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28.10.08

Sustain Glover veto; find ways to make his budget realistic

In August, Shreveport City Councilman Bryan Wooley announced he had an idea to increase police pay and address retention concerns. The plan that evolved would produce raises that would create a salary compression in the middle ranks of the department while giving smaller raises throughout all ranks except chief. The plan passed at the last council meeting by a 4-3 vote.

But Mayor Cedric Glover vetoed the ordinance last week, meaning the Council’s meeting Tuesday provides an opportunity to override the veto. That would require a 5-2 margin. Glover and through his appointee Chief Henry Whitehorn have at various times have raised three objections to it.

One, that it is not a comprehensive effort including boosts in pay for firemen as well, doesn’t really matter. Wooley’s argument is that a crisis exists among police ranks in that once officers gain experience other jurisdictions with higher pay attract away these officers. Whitehorn disputes that this is much of a factor which is perhaps why he has said he will at some future point present his own plan for the police department without any rush, and perhaps this would be allied with a larger effort to cover all public safety personnel. But if retention is a problem, it’s better to address it sooner rather than later.

Another objection comes from the vetoed ordinance’s pay grade structure which causes the compression. That is, with little monetary reward for being promoted, upward personnel movement may be delayed or unsought in order for officers to retain benefits (such as increased flexibility in work schedules, both with the city and any contracting they do) realized by being senior officers in lower ranks. This could be solved by apportioning more equally the raises either by adding more to the upper ranks or shifting some from lower to higher ranks. However, the first approach would increase the amount of money committed, and the second to some extent would defeat the retention purpose of the raise.

There is some validity to this argument, although while it might slow progression within Shreveport ranks, it would not stop it and it could attract more experienced officers from outside the department. Adding money would solve for it but seems out as an option because it is based upon being financed from a shade under $2 million existing in budgted longevity pay that would be rolled into the new pay matrix and, most crucially, about $1.3 million left over from unfilled positions. Any additions would require cuts from other areas of the budget.

This is what Glover has argued, while Wooley insisted this pot of money can be used without any budget repercussions. But this approach would create bigger problems in the future. If the roughly 5 percent of authorized positions are cannibalized for the raise, then future hiring would require budget expansion. And it seems that if the city thinks 541 positions (plus 20 more if Glover’s budget plans are followed) are needed to protect adequately the city, then scalping these positions implies the police will be undermanned.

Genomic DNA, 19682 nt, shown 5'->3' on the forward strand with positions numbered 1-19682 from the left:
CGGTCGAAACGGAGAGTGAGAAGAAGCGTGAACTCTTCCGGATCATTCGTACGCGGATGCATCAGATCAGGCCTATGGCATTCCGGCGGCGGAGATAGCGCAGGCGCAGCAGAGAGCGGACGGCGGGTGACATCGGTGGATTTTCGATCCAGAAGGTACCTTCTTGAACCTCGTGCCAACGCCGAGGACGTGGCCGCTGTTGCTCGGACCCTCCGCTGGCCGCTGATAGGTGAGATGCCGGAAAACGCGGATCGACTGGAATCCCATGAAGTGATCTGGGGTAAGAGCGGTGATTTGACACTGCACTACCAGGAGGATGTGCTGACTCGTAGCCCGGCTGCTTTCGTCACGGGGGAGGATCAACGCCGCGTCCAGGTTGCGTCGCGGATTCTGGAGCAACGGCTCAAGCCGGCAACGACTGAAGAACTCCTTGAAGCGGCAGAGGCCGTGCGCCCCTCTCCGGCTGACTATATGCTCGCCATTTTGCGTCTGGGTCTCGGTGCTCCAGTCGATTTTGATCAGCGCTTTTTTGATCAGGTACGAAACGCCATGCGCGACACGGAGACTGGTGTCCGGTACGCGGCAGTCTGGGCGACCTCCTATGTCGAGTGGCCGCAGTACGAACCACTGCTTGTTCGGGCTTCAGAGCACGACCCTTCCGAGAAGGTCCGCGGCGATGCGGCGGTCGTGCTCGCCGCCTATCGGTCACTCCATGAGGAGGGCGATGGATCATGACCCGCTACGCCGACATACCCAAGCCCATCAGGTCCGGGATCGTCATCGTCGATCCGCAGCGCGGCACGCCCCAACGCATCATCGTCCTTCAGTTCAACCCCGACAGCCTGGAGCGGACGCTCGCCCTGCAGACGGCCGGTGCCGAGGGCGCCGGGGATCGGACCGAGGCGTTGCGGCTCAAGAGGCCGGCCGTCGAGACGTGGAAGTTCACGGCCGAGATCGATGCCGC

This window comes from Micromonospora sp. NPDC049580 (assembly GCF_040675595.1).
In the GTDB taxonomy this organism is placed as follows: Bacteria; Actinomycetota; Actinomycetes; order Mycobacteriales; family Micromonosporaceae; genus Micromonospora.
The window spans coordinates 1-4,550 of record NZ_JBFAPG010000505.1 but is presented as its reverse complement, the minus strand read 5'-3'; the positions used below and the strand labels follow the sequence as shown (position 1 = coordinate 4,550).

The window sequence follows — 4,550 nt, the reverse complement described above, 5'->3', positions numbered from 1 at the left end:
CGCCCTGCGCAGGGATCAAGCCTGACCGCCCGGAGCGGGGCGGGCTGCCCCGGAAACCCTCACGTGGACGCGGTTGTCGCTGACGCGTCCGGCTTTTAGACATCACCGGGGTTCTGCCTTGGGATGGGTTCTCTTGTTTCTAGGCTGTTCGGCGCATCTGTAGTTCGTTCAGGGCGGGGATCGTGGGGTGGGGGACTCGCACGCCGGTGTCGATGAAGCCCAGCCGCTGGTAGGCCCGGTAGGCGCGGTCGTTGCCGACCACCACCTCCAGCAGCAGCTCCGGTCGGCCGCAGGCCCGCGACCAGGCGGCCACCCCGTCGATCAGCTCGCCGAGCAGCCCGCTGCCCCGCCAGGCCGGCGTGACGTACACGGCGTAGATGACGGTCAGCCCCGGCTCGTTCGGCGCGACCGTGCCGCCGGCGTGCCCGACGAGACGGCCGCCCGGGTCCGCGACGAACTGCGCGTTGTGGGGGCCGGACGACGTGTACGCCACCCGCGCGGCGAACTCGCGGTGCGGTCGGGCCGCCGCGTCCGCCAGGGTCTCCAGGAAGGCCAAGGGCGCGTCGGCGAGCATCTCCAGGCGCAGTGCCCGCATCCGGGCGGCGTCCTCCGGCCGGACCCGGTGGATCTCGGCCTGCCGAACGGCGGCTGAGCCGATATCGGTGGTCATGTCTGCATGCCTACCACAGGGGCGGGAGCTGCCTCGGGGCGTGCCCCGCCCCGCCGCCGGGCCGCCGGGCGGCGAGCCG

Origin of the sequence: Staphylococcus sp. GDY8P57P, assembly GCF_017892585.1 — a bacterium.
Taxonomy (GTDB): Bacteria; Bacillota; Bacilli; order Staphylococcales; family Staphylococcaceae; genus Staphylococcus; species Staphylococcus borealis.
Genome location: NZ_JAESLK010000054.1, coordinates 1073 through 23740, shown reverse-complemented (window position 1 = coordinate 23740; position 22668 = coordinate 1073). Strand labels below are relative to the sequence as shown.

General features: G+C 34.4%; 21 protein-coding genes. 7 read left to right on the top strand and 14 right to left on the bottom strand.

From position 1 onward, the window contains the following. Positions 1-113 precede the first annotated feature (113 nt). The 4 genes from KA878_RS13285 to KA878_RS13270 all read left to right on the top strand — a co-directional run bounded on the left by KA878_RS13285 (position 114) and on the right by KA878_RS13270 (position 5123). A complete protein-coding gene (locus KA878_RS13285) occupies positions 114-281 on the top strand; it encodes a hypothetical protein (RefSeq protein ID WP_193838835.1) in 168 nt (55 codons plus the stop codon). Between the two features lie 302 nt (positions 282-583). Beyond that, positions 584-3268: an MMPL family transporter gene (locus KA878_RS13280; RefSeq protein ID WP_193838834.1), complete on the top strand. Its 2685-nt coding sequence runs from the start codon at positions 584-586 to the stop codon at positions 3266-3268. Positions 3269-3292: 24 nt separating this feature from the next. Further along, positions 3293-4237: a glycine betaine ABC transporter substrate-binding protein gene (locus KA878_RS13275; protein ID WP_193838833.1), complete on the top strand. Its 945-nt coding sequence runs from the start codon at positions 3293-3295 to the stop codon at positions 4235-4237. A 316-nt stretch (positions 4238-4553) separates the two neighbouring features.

This is the most compelling reason why Glover’s veto should be upheld, the erasure of any flexibility for budgeting police force levels. Still, one could argue that if Glover wants to hire 20 additional officers, surely that request could be mutated into a smaller pay raise along Wooley’s lines for the other 541 spots.

Yet here lies the real tragedy of this issue. As I noted previously, the budget Glover has produced is, to be charitable, optimistic. Chances are, given the slowing national economy and fading of the Haynesville Shale bonanza, revenues will not even each their reduced levels and expenses could be higher. In other words, Glover vetoed the ordinance mainly because he knows it will be hard enough to meet his proposed budget with no room to shift any monies around because the cuts he threatened if the ordinance passed are likely to occur in some form even without its passage.

This raise simply never had a chance without deeper cuts being made in city services. That means the divisiveness generated around this issue – pitting officer vs. officer, elevating their hopes and then dashing them with different politicians blaming others for the failure – didn’t have to happen. While Wooley comes out best regardless of what happens – a champion of the police – the sad fact is Wooley either pushed the conflict precisely to score political points or, as the budget situation deteriorated from August to October, he lacked the political astuteness to know now was not the time to forge ahead with it because of the consequences of conflict.

For councilors who voted for the raise to compensate for this mistake, joined by Glover who needs to redeem himself for a budget that tests the boundaries of optimism, they need to find ways to chop the budget even further, taking the saved revenues and putting them into reserves. Thus, if things turn out as Glover hoped reserves will rise from their dangerously low levels, and if not there won’t be any mid-year budget crisis. A successful override would make this cooperation all the more imperative.

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